Cross-Site Scripting (XSS)

Video Activity
Join over 3 million cybersecurity professionals advancing their career
Sign up with
Required fields are marked with an *
or

Already have an account? Sign In »

Time
2 hours 54 minutes
Difficulty
Intermediate
CEU/CPE
3
Video Transcription
00:00
>> Cross-site scripting. Now this used to have
00:00
his own category in the OWASP Top10
00:00
but now it's part of injection.
00:00
Our other objectives are to understand the basics
00:00
of cross-site scripting and explain how to
00:00
prevent cross-site scripting vulnerabilities
00:00
or XSS for short.
00:00
What are the basics of cross-site scripting?
00:00
This is a client-side injection attack.
00:00
Whereas SQL injection or
00:00
command injection affects the server,
00:00
cross-site scripting is a client-side attack,
00:00
meaning that somebody has to visit a webpage,
00:00
or interact with a web page,
00:00
or interact with the server if it's serving
00:00
JavaScript and that is what
00:00
executes this cross-site scripting attack.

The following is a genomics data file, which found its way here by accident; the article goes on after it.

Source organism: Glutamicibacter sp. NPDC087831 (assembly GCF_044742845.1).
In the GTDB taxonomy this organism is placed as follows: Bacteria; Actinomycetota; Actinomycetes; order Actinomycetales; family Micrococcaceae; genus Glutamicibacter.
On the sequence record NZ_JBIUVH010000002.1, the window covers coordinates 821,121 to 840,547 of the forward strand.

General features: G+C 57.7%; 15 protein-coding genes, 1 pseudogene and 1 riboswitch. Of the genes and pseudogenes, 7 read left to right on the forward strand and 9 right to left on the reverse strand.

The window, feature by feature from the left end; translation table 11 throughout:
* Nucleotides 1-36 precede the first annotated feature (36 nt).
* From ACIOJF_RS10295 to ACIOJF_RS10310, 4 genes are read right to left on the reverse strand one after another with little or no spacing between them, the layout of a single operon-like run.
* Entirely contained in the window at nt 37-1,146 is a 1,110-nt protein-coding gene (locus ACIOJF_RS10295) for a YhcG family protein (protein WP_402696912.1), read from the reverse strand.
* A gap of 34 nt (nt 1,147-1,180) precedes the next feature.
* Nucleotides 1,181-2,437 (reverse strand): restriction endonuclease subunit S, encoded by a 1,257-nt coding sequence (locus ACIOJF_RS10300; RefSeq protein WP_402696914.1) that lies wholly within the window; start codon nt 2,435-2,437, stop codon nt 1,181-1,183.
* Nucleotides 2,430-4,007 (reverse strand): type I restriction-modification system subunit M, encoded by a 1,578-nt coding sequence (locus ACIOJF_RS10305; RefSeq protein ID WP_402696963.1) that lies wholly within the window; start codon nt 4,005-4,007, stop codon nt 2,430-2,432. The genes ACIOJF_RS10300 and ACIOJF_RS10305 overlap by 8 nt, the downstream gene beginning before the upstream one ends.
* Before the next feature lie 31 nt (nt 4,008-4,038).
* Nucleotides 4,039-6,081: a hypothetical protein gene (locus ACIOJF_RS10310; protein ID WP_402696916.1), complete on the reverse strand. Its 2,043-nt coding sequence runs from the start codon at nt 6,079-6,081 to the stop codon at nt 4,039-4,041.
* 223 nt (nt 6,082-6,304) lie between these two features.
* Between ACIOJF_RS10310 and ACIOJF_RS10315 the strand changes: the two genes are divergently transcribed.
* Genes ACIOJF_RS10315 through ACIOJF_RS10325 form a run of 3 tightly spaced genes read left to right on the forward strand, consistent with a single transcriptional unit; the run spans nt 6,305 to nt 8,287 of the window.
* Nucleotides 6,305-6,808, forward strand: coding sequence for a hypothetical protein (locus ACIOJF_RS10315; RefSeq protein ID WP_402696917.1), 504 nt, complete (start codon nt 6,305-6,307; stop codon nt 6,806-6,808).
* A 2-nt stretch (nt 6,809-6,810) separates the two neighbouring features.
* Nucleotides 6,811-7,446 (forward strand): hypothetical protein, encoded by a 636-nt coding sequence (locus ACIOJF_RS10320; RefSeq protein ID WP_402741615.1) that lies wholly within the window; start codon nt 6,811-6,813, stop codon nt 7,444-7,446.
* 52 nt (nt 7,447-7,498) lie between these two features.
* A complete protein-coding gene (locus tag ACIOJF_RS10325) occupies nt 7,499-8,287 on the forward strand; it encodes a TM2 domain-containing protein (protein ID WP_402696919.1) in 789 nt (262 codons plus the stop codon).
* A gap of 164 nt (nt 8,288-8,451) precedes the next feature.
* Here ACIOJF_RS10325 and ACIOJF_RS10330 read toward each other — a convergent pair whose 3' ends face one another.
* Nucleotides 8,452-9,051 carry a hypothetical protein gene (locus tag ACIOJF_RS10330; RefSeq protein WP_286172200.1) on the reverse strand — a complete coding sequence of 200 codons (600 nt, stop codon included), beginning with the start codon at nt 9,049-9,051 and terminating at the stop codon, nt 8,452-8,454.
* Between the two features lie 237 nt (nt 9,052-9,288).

00:00
You need somebody to interact with
00:00
the vulnerable webpage or
00:00
vulnerable form within the webpage, or vulnerable URL.
00:00
It requires a person to do that.
00:00
If you don't have CTF or something like that.
00:00
If the lab maker is near someone who makes labs,
00:00
has to script a victim,
00:00
so to speak, that visits the webpage.
00:00
It's a little trickier to do if you're building
00:00
a lab to do this because you need to,
00:00
again similarly, you are a victim visiting a webpage.
00:00
What happens is the user input is not sanitized.
00:00
No brainer here when it comes to command injection,
00:00
SQL injection is same thing with this,
00:00
but instead of interacting with a back-end database or
00:00
interacting with commands on the server
00:00
with OS command injection and SQL injection,
00:00
this is injecting script in the page, JavaScript.
00:00